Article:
I am a bride
Carrying a bouquet of dried Quinoa.
My train of dust dances
Down the sloped aisle
I walk towards the awaiting women
Circled around a mound of bouquets
The same as mine.
I let my Quinoa fall on the pile
Landing with the rattle of seeds.
The last harvest of the year.
Here, we clean the Quinoa with sticks
Rather than machines.
Beating the stalks until, one by one
The seeds spring into the air
And fall with the sound
Of shells retreating to the sea.
Pound, clatter, pound, clatter.
Music swirls in the air
And the women are dancing
With their words.
Weaving the long eees and harsh ks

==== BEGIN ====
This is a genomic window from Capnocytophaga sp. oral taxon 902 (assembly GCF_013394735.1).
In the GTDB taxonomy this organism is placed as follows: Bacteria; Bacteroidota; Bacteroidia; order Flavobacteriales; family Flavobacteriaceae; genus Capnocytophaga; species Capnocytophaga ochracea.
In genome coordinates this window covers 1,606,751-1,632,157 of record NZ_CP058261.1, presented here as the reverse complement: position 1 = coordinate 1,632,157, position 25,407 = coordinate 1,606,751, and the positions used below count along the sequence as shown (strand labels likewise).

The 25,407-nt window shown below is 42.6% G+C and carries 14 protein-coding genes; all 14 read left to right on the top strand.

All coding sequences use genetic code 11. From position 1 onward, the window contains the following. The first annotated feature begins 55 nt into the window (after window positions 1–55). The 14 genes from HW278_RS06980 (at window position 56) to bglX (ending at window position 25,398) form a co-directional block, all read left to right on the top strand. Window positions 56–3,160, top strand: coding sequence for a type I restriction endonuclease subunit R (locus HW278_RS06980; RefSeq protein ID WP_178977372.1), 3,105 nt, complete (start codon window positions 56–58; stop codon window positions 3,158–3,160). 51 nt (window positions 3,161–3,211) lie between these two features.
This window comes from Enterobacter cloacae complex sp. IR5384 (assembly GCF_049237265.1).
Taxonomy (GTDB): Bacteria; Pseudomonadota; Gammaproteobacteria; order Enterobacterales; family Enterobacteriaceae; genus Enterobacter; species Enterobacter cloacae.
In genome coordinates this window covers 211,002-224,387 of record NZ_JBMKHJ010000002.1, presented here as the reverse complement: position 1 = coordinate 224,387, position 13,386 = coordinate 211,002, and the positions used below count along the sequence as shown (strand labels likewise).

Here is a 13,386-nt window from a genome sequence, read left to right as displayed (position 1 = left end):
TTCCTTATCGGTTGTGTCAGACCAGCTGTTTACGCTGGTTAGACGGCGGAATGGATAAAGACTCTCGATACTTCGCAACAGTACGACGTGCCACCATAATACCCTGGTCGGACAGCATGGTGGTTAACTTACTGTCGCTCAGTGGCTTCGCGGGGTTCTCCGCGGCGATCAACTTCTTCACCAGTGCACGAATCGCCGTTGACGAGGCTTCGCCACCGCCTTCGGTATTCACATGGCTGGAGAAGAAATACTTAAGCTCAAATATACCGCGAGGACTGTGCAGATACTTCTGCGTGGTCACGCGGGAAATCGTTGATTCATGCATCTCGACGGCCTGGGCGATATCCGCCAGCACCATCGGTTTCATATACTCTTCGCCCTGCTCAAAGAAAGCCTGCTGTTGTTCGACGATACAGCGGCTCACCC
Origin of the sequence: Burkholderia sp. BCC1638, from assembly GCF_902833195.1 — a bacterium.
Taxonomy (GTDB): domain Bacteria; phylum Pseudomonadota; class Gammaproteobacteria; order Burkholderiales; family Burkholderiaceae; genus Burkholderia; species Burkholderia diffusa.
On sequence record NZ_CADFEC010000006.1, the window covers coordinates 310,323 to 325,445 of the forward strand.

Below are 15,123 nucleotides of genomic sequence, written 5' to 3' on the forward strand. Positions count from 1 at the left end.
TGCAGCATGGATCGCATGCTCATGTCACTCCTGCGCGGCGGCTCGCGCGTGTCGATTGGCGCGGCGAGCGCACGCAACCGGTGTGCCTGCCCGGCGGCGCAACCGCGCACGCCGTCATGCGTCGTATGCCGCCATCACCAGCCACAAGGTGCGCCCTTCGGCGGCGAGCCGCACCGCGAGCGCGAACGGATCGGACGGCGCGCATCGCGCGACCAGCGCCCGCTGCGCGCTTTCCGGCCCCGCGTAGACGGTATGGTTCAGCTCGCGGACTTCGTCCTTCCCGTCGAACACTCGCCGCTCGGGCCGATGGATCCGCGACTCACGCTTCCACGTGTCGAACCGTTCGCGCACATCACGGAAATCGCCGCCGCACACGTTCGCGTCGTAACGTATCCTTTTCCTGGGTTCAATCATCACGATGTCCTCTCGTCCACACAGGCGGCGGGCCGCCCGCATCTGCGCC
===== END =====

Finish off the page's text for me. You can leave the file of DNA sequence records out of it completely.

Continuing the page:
Of Kichwa into the symphony.
Our hands are blistered from gripping sticks
That have become smooth in our palms.
And suddenly everything is still,
The music has stopped
The sticks have dropped.
Seeds lay in a mountain
Mixed with the pulp of the beaten stalks
And la cascara,
encasement of the Quinoa.
We scoop up the mixture
In white pots painted with blue flowers.
Holding the jumble of seeds and cascara
High above our heads.
As the mountain breeze rolls through
We tilt the pots pouring the contents
To be separated by the wind.
On the backs of the gusts,
Fly those that do not serve us,
Leaving the seeds,
Stripped of all layers
To form a pile of white gold.
October, you came and went.
As time breezes along
I will take the risk
To cast my empty shells to the wind
To be beaten, and changed.